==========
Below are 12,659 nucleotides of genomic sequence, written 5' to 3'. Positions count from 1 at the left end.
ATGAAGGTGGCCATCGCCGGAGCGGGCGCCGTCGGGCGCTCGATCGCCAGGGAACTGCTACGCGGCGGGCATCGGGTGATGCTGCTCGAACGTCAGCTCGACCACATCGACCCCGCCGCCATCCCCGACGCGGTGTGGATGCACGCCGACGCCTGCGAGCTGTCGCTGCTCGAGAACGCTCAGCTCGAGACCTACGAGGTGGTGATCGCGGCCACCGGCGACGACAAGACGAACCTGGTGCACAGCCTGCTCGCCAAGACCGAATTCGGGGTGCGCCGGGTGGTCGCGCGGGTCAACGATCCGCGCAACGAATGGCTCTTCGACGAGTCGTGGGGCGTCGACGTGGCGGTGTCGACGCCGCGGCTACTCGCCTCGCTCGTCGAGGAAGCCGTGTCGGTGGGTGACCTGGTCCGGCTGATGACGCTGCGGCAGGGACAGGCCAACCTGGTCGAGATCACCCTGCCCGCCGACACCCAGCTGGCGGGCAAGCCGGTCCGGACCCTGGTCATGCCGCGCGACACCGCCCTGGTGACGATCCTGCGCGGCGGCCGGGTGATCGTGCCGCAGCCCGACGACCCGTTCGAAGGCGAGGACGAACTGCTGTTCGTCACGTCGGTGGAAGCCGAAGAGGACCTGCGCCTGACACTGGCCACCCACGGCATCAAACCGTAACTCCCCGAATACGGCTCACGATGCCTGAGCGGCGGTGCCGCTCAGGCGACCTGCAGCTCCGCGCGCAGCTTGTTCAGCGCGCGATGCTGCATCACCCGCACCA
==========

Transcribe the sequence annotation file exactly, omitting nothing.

Below are 12,659 nucleotides of genomic sequence, written 5' to 3'. Positions count from 1 at the left end.
ATGAAGGTGGCCATCGCCGGAGCGGGCGCCGTCGGGCGCTCGATCGCCAGGGAACTGCTACGCGGCGGGCATCGGGTGATGCTGCTCGAACGTCAGCTCGACCACATCGACCCCGCCGCCATCCCCGACGCGGTGTGGATGCACGCCGACGCCTGCGAGCTGTCGCTGCTCGAGAACGCTCAGCTCGAGACCTACGAGGTGGTGATCGCGGCCACCGGCGACGACAAGACGAACCTGGTGCACAGCCTGCTCGCCAAGACCGAATTCGGGGTGCGCCGGGTGGTCGCGCGGGTCAACGATCCGCGCAACGAATGGCTCTTCGACGAGTCGTGGGGCGTCGACGTGGCGGTGTCGACGCCGCGGCTACTCGCCTCGCTCGTCGAGGAAGCCGTGTCGGTGGGTGACCTGGTCCGGCTGATGACGCTGCGGCAGGGACAGGCCAACCTGGTCGAGATCACCCTGCCCGCCGACACCCAGCTGGCGGGCAAGCCGGTCCGGACCCTGGTCATGCCGCGCGACACCGCCCTGGTGACGATCCTGCGCGGCGGCCGGGTGATCGTGCCGCAGCCCGACGACCCGTTCGAAGGCGAGGACGAACTGCTGTTCGTCACGTCGGTGGAAGCCGAAGAGGACCTGCGCCTGACACTGGCCACCCACGGCATCAAACCGTAACTCCCCGAATACGGCTCACGATGCCTGAGCGGCGGTGCCGCTCAGGCGACCTGCAGCTCCGCGCGCAGCTTGTTCAGCGCGCGATGCTGCATCACCCGCACCA